“Cardiac Syndrome X” have never been shown to cause acute heart attacks (myocardial infarction) despite much speculation. The prognosis with syndrome-X coronary artery disease is also known to be better than with typical coronary artery disease, but this is not a benign condition since it can be quite disabling.
It is not completely clear why women are more likely than men to suffer from "Syndrome X"; however, hormones and other risk factors unique to women may play a role. Women’s blood vessels are exposed to changing levels of oestrogen throughout their lives, first during regular menstrual cycles and later during and after menopause as oestrogen levels decline with age. Oestrogen affects how blood vessels narrow and widen and how they respond to injury, so changes in oestrogen levels mean changes in the reactivity of the blood vessels. Women’s vessels may be “programmed” for more changes than men’s vessels, which could increase the risk of having problems in the lining of the arteries (endothelial cells) and the smooth muscle cells in the walls of the arteries.
The endothelial dysfunction is likely to be multifactorial in these patients and it is conceivable that risk factors such as hypertension, hypercholesterolemia, diabetes mellitus and smoking can contribute to its development. Most patients with Syndrome X are postmenopausal women and oestrogen deficiency has been therefore proposed as a pathogenic factor in female patients. In addition to changing hormone levels, there are several other risk conditions for blood vessel problems that are unique to women, such as preeclampsia (a problem associated with high blood pressure during pregnancy) and delivering a low-birth weight baby. Of course, despite these issues women, the female gender as a whole is protective against coronary artery disease.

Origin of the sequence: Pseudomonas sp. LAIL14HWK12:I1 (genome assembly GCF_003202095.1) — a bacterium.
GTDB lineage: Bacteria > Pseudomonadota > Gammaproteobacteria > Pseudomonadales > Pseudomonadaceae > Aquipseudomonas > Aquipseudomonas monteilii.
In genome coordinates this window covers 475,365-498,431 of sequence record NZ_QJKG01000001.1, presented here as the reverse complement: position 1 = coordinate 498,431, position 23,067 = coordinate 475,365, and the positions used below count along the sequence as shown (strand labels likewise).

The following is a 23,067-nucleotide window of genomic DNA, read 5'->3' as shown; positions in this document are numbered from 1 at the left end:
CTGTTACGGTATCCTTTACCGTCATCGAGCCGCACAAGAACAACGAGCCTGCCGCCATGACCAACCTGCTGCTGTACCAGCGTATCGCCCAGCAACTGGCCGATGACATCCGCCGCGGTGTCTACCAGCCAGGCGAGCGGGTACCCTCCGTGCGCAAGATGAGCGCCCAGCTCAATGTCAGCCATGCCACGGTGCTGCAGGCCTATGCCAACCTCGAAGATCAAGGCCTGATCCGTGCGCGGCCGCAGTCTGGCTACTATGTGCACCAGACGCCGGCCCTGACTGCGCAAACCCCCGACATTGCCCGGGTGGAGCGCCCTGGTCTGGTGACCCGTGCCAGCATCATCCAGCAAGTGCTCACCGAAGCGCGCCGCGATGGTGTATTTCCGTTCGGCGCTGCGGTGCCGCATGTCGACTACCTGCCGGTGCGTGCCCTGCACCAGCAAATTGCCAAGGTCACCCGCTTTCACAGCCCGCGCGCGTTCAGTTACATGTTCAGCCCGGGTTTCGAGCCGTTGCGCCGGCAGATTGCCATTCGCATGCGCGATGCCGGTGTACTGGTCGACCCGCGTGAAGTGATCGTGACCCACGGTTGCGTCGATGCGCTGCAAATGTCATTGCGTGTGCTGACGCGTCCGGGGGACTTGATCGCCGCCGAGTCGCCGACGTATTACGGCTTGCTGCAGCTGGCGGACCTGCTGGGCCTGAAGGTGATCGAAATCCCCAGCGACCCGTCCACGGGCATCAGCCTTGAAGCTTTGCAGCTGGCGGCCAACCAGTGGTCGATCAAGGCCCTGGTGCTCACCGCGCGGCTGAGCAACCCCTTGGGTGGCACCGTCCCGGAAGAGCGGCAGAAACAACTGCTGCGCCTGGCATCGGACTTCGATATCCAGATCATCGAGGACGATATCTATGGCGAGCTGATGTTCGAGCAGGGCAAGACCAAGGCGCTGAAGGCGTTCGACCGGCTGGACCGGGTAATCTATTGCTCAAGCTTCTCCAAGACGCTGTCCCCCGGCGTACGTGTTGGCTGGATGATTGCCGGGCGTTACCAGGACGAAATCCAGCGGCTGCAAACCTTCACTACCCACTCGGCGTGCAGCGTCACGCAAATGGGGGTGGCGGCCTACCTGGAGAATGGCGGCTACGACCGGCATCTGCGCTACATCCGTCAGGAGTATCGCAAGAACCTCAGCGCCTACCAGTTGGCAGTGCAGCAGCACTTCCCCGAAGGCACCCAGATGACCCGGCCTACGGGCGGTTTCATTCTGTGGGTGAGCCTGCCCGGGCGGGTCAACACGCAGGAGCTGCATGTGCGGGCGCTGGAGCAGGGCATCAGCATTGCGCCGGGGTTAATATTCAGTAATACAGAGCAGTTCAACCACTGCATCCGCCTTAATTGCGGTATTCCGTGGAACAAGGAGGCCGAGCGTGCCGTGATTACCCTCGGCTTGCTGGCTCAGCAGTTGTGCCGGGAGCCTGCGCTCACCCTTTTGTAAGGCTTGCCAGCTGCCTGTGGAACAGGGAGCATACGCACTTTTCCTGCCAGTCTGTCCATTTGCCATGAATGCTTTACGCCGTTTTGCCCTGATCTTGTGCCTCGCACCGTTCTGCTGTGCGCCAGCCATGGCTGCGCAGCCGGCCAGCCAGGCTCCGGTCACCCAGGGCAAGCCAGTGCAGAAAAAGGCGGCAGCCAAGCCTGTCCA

Cardiac Syndrome X often is a diagnosis of exclusion where the presence of typical chest pains is not accompanied by coronary artery narrowings on angiography. In considering Syndrome-X, it is important to understand that about 80% of chest pains have nothing to do with the heart. Therefore, the characteristics of typical chest pains must be carefully documented to avoid unnecessary labelling patients with heart disease:
- Chest pain or Angina with physical stress; the pain may spread to the left arm or the neck, back, throat, or jaw. There might be present a numbness (paresthesia) or a loss of feeling in the arms, shoulders, or wrists.